Kenneth Kaunda, the founding president of Zambia, has died at the age of 97.
The former president’s death was announced by Zambian media on Thursday afternoon.
He was on Monday admitted to Maina Soko military hospital in Lusaka, Zambia’s capital, where he was treated for pneumonia.
Zambian President Edgar Lungu had subsequently asked citizens to offer prayers for him.
“He stood up for this great nation at its most critical moment, and so we can all stand up for him in his moment of weakness,” Lungu had said.
Kaunda, one of Africa’s liberation heroes, was said to have made a steady recovery and was responding well to treatment as of Wednesday.
He ruled Zambia for 27 years — starting from 1964 after the country gained independence from Britain.
After losing the 1991 multi-party elections to Frederick Chiluba, leader of the Movement for Multiparty Democracy, Kaunda stepped down.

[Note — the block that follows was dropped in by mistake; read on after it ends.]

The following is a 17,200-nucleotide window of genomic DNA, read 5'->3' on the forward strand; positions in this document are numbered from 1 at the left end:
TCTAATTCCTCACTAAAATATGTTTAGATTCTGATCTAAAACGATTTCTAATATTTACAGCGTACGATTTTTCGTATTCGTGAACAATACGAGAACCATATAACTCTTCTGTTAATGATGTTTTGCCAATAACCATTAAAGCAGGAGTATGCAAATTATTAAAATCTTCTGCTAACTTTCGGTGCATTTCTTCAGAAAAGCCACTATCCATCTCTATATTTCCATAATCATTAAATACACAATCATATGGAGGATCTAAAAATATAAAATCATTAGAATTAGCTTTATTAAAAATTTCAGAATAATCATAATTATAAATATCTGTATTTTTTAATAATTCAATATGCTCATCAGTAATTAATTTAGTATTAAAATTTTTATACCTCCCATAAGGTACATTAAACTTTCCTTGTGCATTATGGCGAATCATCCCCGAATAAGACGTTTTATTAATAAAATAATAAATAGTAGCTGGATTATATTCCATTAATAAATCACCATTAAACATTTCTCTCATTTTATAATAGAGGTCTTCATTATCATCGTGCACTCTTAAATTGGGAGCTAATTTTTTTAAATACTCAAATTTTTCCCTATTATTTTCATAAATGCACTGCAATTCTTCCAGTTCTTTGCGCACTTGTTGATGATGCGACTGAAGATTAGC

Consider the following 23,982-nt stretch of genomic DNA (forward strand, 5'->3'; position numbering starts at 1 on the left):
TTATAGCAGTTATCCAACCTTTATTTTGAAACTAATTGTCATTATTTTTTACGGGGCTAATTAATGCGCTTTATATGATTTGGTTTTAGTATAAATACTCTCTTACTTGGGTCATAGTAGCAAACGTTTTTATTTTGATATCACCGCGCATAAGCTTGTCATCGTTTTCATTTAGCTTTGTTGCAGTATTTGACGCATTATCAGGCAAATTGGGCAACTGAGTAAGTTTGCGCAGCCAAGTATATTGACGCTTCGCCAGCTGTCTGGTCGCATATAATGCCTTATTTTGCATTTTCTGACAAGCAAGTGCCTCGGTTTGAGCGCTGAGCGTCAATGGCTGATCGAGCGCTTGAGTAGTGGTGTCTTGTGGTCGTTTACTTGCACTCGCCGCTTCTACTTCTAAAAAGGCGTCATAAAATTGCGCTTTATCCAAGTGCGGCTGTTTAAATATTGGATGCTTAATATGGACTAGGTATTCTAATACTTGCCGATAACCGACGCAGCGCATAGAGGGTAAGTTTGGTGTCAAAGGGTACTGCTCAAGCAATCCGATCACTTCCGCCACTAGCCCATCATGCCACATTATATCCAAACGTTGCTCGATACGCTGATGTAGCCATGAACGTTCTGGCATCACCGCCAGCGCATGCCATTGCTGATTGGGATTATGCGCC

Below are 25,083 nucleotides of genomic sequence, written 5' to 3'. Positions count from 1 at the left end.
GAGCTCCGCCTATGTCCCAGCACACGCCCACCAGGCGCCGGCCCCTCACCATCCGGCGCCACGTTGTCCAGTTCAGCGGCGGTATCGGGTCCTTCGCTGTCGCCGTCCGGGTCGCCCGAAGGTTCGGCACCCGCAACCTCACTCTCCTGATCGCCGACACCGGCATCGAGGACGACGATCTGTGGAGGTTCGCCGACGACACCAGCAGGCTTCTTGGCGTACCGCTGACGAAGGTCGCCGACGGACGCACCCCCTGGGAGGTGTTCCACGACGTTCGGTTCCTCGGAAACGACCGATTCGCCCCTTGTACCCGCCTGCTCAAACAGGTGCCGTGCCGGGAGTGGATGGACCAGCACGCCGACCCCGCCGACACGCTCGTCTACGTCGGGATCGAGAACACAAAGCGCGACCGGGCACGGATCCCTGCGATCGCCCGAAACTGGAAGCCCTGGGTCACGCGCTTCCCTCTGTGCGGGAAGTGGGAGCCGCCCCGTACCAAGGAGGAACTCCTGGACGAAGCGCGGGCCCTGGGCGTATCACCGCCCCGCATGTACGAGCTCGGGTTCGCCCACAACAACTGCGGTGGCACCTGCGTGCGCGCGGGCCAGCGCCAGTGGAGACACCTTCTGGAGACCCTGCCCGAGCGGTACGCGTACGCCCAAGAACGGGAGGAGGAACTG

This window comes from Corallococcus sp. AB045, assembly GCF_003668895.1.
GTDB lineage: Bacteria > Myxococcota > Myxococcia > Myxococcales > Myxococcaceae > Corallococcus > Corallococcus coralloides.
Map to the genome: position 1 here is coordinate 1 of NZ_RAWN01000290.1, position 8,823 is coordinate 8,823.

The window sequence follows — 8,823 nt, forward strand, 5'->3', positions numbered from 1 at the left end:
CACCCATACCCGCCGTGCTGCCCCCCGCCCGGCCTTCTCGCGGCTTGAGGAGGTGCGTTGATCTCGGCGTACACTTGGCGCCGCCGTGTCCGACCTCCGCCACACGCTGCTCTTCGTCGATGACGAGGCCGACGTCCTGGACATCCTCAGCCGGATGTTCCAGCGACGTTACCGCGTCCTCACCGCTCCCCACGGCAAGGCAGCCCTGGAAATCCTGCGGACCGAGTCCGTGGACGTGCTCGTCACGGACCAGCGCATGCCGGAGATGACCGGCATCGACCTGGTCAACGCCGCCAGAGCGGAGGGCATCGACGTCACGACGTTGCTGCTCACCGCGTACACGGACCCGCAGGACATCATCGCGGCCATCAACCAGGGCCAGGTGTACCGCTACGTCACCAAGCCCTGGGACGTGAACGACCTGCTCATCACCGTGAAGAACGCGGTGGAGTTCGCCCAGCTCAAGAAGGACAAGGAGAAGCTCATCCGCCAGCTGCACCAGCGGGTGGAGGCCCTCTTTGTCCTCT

In 2000, he resigned as leader of his United National Independence Party (UNIP).
Kaunda’s death comes as the Southern African country is battling a surge in COVID-19 cases.
The Zambia ministry of health had said bed occupancy rate at COVID-19 care centres had exceeded 100 percent and that health workers were overwhelmed.
“Having 726 in-patients due to 65+9- with 195 admissions and 28 deaths in 24 hours for a small population of our country is very alarming, and calls for us as a people to put all our different opinions and beliefs aside and bind together to effectively respond to the current situation,” Kennedy Malama, permanent secretary in the ministry of health, had said.
“Experience from across the globe has shown that once COVID-19 hospitalisations reach 40 percent bed capacity, the health care workers and other systems become overwhelmed due to the unique demands COVID-19 patients present.
“We are now operating at 100% bed occupancy and we are still mobilising more bed space. This is not sustainable.”